Thursday, November 10, 2016

The Cultural Impact of Worship


So, this was serendipitous.

The day after the election I was tidying up a stack of papers – a random collection of things I’d kept over the years to use for choir devotions, my old music ministry newsletter, zingers, or whatever. (I had commandeered a binder in a recent emergency, and there was this stack o’stuff on my office floor :~)

Sorting through this material was a walk through my first few years as Music Pastor at College Church in Wheaton. And here was something that my colleague, Dave Helm, had passed on to me. It is from the November 1997 Tabletalk, by Douglas Wilson: “The Cultural Impact of Worship.” There is a lot of incendiary material in the article . . . it is, after all, by Douglas Wilson! But this is the part that Dave had highlighted and brought to my attention:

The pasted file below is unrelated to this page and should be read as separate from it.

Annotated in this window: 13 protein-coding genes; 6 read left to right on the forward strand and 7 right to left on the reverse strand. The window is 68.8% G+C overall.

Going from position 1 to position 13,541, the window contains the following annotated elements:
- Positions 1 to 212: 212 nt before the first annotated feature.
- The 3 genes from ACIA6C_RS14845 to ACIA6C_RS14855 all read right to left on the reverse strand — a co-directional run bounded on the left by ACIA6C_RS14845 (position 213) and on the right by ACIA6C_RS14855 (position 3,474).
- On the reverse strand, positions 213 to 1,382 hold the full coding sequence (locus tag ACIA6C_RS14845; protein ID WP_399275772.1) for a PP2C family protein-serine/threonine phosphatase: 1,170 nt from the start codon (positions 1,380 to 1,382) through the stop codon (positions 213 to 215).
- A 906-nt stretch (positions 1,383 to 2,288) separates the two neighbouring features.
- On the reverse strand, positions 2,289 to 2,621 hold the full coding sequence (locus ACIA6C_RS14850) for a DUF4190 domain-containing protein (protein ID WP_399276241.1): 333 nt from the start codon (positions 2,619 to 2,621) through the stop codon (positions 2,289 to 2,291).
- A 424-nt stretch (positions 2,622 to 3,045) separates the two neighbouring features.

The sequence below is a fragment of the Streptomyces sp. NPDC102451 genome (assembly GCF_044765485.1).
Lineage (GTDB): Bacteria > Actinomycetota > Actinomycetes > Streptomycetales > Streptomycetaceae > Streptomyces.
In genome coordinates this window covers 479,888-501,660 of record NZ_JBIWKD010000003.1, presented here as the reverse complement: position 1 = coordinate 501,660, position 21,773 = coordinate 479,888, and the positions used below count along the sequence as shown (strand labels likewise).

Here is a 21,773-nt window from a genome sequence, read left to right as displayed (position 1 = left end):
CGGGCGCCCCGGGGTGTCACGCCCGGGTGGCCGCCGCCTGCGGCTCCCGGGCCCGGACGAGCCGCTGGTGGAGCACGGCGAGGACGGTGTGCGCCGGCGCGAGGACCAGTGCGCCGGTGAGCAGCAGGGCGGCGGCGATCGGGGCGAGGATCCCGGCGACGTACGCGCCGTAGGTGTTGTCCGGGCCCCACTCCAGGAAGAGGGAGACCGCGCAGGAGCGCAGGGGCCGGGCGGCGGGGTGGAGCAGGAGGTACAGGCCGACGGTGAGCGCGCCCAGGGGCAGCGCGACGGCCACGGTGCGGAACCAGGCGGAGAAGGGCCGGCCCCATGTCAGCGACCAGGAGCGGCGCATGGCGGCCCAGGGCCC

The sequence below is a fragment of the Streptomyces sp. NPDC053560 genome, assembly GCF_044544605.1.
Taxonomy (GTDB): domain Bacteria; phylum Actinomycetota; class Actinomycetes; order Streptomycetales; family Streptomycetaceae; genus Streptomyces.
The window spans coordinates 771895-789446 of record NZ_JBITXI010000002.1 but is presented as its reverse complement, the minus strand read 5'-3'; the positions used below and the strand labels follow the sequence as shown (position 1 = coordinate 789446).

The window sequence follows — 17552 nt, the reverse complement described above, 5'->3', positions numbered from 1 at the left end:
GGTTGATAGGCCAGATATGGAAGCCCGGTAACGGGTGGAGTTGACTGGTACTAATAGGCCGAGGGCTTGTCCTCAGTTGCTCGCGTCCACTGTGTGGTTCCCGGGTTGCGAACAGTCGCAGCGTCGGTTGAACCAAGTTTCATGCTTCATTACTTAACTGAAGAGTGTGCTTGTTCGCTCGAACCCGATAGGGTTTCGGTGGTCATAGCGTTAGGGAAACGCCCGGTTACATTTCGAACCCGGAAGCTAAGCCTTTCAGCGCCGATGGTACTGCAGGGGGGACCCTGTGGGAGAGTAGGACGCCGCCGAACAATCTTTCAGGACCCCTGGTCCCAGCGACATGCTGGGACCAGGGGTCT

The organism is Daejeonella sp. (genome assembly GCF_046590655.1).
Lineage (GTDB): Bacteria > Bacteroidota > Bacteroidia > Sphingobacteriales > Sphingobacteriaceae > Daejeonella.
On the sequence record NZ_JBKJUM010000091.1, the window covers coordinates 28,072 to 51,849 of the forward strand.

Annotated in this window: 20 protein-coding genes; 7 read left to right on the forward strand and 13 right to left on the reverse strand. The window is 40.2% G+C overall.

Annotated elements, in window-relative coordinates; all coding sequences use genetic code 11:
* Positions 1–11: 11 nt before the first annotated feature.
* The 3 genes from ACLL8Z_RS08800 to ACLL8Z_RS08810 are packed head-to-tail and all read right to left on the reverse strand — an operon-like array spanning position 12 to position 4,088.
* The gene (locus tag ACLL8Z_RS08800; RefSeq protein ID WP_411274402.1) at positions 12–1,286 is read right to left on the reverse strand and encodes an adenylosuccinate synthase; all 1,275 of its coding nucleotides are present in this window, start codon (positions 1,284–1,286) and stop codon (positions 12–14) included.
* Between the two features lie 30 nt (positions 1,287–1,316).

Christians do not know how to lift a glass of beer to the glory of God for the simple reason that they do not know how to sing the Gloria Patri. We do not know how to compose concertos that honor God because if the sermon goes longer than fifteen minutes we get a case of the creeping fantods. We do not know what a statesman is because we do not know what a call to worship is. (p. 59)

Interesting that this quotation would leap out at me the day after this particular national election. Could the election of Donald Trump as President be a natural consequence of evangelicals’ “willing adoption of a breezy formality in worship that has led to a host of problems outside the church”? (p. 58)

Well, it’s one way to account for why many who call themselves evangelicals voted for a person so antithetical to what evangelicalism supposedly stands for. I continue to believe that how we worship makes a difference in the world. And it might not be the difference we think it is or wish it to be.

1 comment:

Claudia Gerwin said...

Yes! If our eyes are not first on the King of Glory and His majesty, we will not recognize the "fool's gold" of this world, and will buy into what "looks right in our own eyes." Thank you, Chuck, for this.